Episode 4: Jose Figueroa (the 6th!)

Today’s podcast focuses on the Edmonton born, Vancouver residing, but all world raised, Jose Figueroa. The youth pastor from Vancouver came by to chat about spirituality, what it means to be a man of faith that is conscious about his own fallacies, transitions from city to city, and of course marriage. With this, we try to answer the question, how does spirituality affect your manhood?

We also talk about Make Something Edmonton’s 100in1 Day Project and we chat about the 5 stages of masculinity, which you can find here.

As always, if you live in Edmonton and want to be a part of the change in culture of masculinity, check out . And if you want more masculinity stories, check out my twitter account at @modernmanpod. 


Rejection: The Killer and the Savior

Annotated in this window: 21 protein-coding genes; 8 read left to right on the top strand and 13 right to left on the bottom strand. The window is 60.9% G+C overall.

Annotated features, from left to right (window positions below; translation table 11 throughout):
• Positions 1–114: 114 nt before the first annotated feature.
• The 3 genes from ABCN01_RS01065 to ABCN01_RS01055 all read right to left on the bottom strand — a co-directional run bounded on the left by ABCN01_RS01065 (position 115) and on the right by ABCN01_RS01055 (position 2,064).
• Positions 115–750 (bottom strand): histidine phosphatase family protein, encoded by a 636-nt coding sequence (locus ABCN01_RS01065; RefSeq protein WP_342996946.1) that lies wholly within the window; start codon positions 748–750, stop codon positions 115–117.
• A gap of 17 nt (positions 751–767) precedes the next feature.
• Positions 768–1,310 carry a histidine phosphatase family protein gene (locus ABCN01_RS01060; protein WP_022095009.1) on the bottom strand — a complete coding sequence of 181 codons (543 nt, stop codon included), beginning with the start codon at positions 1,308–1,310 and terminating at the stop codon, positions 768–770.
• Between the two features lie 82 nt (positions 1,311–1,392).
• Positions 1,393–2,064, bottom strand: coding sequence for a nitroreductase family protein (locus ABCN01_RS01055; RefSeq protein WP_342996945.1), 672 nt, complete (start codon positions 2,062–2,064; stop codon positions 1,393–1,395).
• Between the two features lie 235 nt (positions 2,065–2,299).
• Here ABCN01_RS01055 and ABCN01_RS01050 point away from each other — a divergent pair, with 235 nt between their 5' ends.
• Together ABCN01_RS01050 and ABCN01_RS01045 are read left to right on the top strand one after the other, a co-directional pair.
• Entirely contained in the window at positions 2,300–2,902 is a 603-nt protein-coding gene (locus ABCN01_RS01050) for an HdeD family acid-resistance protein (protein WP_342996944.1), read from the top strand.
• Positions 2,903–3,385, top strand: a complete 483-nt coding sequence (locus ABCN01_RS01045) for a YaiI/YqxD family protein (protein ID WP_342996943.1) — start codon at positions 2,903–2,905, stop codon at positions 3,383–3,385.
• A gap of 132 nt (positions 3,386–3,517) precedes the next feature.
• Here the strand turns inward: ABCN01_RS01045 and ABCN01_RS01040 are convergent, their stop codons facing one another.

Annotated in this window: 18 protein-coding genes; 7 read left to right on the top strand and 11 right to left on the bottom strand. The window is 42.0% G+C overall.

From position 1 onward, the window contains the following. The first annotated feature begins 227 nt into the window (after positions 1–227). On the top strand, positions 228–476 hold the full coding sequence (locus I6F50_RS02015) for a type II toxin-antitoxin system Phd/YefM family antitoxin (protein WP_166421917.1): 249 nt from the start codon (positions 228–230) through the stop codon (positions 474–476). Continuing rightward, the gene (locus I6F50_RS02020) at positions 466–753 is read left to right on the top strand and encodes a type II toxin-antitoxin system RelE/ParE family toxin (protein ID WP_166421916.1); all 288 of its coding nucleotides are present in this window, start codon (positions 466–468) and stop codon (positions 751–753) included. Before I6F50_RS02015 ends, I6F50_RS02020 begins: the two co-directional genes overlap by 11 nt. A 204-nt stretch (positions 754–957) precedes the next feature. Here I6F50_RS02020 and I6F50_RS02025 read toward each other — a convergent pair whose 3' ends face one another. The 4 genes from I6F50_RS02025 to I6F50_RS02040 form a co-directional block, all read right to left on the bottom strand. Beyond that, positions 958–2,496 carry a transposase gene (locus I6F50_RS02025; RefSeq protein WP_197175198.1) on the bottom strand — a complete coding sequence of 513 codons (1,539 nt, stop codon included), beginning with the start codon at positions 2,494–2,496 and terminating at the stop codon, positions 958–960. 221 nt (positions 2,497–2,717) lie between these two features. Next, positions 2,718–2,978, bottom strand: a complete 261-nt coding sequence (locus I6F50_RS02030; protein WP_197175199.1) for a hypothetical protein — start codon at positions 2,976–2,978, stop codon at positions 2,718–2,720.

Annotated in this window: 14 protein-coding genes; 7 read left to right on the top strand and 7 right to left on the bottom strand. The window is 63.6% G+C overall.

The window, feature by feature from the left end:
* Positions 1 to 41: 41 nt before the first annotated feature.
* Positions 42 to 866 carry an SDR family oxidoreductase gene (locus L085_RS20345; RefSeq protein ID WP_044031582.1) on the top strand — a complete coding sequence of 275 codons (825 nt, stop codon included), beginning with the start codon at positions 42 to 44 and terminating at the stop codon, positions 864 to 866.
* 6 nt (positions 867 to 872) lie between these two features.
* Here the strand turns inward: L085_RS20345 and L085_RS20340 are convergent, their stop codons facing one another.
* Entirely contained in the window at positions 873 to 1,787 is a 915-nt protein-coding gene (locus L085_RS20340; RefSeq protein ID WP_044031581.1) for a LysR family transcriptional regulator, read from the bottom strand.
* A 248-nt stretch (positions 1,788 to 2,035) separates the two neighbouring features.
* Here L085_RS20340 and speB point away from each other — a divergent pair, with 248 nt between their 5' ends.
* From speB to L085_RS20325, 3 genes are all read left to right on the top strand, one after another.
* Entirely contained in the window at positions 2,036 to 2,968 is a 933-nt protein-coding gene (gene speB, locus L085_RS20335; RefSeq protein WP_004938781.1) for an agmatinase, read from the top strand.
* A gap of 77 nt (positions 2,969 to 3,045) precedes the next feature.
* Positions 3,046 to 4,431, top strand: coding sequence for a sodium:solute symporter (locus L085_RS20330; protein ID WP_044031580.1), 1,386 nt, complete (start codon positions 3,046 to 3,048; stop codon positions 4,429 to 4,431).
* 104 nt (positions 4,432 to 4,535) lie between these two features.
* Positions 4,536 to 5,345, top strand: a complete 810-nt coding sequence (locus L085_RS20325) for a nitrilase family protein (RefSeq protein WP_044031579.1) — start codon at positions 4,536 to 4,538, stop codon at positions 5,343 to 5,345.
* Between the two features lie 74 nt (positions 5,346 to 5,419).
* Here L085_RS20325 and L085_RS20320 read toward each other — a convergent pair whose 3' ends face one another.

Self-Criticism is the killer of self-compassion, and you know what kills self-compassion the most: rejection. But I have stressed before, and in public, that without rejection we wouldn’t have the great pieces of art in the world. Sometimes, rejection is a blessing in disguise, and what makes spiritual people say “There’s a reason for everything.” You see, when we are rejected, and not necessarily by a loved one, it can be a family member, a friend, a career,  when we’re rejected we tap into a very primal instinct of ours. One of emotional survival, something that is so strong we feel it in our gut. We fear rejection so much that some have taken to not form any strong connections at all, fearing that one day they will be broken. It’s the same fear we have of avoiding climbing tall buildings. But the fear of rejection will never stop rejection.